Daily Poll Roundup

RealClear Politics is among the more cautious of the prognisticators, averaging polls and therefore not giving states with a 1 or 2 point margin in the latest single poll to either candidate. They show it Bush 227 – Kerry 206, with both candidates therefore below the magic 270 threshhold.

This strikes me as the most reliable indicator of where we are now, as the trends seem to be toward tightening rather than one candidate taking off. Indeed, the last four moves in the RCP have been toward clouding the picture:

10/20: NH – Leaning Kerry >> Toss Up
10/19: MN – Leaning Kerry >> Toss Up
10/18: FL – Leaning Bush >> Toss Up
10/17: PA – Leaning Kerry >> Toss Up

Scott Rasmussen has it at Bush 240, Kerry 169, and Toss-up 129. Interestingly, while he shows Bush taking Florida, both Ohio and Pennsylvania are in the toss-up category. Indeed, RCP has Florida in the toss-up category, too, putting all three of the “Big 3” swing states up for grabs less than two weeks away.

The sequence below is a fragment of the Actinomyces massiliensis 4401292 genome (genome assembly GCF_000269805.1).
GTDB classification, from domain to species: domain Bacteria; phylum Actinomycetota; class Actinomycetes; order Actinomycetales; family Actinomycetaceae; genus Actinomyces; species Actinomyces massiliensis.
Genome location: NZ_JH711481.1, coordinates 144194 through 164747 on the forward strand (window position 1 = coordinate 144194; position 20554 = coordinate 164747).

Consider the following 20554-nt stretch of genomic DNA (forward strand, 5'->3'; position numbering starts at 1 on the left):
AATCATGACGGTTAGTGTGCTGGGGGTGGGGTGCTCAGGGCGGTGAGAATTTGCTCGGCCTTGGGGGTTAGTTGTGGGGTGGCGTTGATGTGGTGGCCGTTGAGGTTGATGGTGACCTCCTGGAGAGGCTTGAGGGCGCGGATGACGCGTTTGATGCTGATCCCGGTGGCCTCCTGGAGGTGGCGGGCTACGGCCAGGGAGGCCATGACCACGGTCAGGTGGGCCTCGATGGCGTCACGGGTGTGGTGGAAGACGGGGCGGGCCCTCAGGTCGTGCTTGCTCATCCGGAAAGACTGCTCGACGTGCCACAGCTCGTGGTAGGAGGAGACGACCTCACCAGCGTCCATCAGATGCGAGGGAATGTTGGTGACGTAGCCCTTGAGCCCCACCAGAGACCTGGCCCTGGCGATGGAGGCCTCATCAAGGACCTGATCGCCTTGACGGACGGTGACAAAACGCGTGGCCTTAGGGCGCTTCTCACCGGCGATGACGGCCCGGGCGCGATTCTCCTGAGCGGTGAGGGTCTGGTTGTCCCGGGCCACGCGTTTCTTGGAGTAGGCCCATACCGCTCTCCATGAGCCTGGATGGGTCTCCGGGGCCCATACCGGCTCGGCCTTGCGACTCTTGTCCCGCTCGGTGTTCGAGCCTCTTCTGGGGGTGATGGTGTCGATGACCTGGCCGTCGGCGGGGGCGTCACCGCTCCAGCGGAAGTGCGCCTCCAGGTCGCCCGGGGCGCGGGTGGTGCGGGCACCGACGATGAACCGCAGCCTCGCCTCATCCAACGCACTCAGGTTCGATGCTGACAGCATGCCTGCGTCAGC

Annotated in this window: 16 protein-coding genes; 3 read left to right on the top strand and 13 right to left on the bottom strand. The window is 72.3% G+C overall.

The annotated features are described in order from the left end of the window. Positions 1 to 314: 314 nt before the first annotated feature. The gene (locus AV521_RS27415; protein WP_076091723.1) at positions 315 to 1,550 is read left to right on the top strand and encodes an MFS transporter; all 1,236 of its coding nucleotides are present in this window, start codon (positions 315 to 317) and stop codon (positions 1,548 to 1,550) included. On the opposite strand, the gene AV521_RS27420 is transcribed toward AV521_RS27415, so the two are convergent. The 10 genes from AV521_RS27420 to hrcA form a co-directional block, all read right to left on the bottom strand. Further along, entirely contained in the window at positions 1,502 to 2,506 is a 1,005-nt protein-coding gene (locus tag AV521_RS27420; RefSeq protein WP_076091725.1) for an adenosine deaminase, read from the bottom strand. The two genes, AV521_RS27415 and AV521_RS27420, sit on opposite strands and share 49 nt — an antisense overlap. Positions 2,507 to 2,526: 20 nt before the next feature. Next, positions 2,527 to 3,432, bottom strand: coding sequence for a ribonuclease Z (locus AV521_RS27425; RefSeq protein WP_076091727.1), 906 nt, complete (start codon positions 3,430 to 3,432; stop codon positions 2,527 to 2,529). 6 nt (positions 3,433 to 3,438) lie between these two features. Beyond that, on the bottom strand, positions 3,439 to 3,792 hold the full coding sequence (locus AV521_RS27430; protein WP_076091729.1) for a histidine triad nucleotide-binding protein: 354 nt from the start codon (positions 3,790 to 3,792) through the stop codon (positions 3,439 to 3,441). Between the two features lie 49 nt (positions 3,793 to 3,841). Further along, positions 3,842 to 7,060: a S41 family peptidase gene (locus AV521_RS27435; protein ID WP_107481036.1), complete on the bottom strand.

I’m not sold on Pennsylvania as in play, having assumed for a while that Kerry had it sewn up, but both Rasmussen and the average of the recent polls show it otherwise. Interesting.

Slate’s Election Scorecard still shows a Kerry lead of 276-262 but foretells bad news for Bush:

No change in the electoral vote count yet, but underlying currents are moving to Kerry. Latest polls suggest that a Florida shift to Kerry is more plausible than an Ohio shift to Bush, and a Kerry upset in West Virginia is more plausible than a Bush upset in New Jersey. The quantitative basis for ceding West Virginia to Bush is thin, and online and Democratic polls are making it thinner. We await the first neutral phone poll of October.